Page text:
By this, my harrowing might come to good,
and yours not compromise your abstinence.

A moral question rises, and it should!
The casting call: A score of Chinese damned,
dissected, torn or simply milled like wood.
It seems the Chinese century has slammed
into the Seaport like a ton of bricks
as disregard for human rights is rammed
into Manhattan like the threadbare dicks
of these cadavers dangling in the light
of high-rent public space. The New York Knicks
should get this kind of play! It isn’t right.
Apparently it’s legal…in Madrid
as well as in Vienna. Gesundheit!
Just thinking that the pitcher may have “did”
somebody with the fingers squeezed upon
a pristine ball is messin’ with the kid!

We voice a strong objection and move on—
beginning with the basic skeleton
bedecked in musculature. Gone
the pliant skin and “exogelatin”
of anything remotely humankind.
The fat is out, the acetone is in,
which leaves us with a polyester rind
that resonates with monster matinees
and robot porn. Move forward and we find
the veins and arteries in lighted trays
of…could that be formaldehyde? Perhaps.
We seem to be beyond all EPAs.
It’s red and blue. Astonishing. These chaps
have laced a bloody galaxy of gore
together—valves and pipes and bubble traps.

And next the nervous system. Which is more
or less a snoozer in comparison
to all those brilliant tubes they had next door.
It’s gray, like the intestine… and so on.
Attention spans are merciful sometimes.
It all blends into one big Fulan Gong
of dancers having done their time for crimes
unknown, extracted from some hidden jail,
then plasticized and peeled like plastic limes.
The specimens, it must be said, are male
except for one—and there it is, all right.
an overlit, explicit piece of tail.
A temporary sign hangs to the right
suggesting that they may have gone too far
with fetuses ahead. An amber light.

And as we pull our heads out of the jar,
a bone of metaphysics come to mind.
We trundle to the subway or the car
to Jersey or Long Island in a kind
of disassociation, having seen
the mechanisms of our lives. Remind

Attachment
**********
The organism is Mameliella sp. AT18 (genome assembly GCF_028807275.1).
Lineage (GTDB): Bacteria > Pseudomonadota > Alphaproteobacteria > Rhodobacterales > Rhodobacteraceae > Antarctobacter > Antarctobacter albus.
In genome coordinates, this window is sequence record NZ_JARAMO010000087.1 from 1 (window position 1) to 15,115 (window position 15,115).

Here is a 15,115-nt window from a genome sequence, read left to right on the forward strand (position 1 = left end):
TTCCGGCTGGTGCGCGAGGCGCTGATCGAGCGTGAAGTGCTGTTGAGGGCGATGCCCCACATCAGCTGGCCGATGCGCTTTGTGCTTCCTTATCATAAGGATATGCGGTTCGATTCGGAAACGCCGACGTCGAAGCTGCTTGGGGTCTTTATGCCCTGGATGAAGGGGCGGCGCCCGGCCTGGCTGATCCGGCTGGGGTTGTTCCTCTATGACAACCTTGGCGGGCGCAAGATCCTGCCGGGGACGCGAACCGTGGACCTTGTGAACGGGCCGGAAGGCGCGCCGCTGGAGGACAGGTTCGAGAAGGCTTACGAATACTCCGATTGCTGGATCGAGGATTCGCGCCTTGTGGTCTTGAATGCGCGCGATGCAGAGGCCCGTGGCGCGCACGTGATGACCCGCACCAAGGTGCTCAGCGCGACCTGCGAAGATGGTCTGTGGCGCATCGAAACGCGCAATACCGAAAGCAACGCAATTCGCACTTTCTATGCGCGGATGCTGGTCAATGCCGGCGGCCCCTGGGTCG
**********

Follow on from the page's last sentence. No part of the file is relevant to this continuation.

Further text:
me, though, exactly how this magazine
of shattered parts we viewed comes back together,
how the system acts when lights turn green
and how our bodies are a kind of weather
vane and metaphor for light, betrothed
and married to a single spirit. There
is little at the Seaport treasure trove
that speaks to me of bodies! That cement
is nothing like the flesh in which I’m clothed.

© Rick Mullin

41 Junior High School Science Projects

February 25, 2008


Count ’em.

The Passion of the Bleeding Saints

November 2, 2007

We’ll pass the Padre Pio Cabernet
around this stained glass tank of piercéd sides,
repeating what those tiny voices say

from somewhere in their broken pots of clay,
petitioning the would-be suicides.
Hey, pass that Padre Pio Cabernet!

Impressive, how we put the grape away
and squeeze it through our tourniquets in tides—
Yet frequently we hear the voices say

they don’t believe our drippy passion play.
“Your pantomime,” they say, “of Mr. Hydes
will pass like Padre Pio Cabernet

through Mother Goose!” And just the other day
we heard novitiate cathedral guides
repeating what the tiny voices say:

“The bleeders’ oughta cork the damn Padre
and mop up all their sloppy old peptides.”
We’ll pass… The Padre Pio Cabernet
repeats on tiny voices anyway.

Shrine to Satan

July 14, 2007

The neighbor’s child has built a muddy shrine
to Satan in our yard. And I’m supposed
to cut the lawn? OK, but look at those
croquet clubs that she used (good God, they’re mine!)
to pound her pentagrams of chicken bone
into the ground. The handles are unscrewed
from all the hammer heads. It’s kind of shrewd
the way she placed that Playskool™ telephone.

Still, little girls should not touch garden tools
or take the plastic rake out of the shed–-
she’s tied it with those jump ropes to the tree.
A shattered flower pot. The Barbie head.
Horrific how this child has learned the rules
of Belial for sculpting in debris.

The Passion of St. Al’s, Caldwell, NJ

April 6, 2007


Triduum Times

April 5, 2007


My third grade Jesus business in song and dance.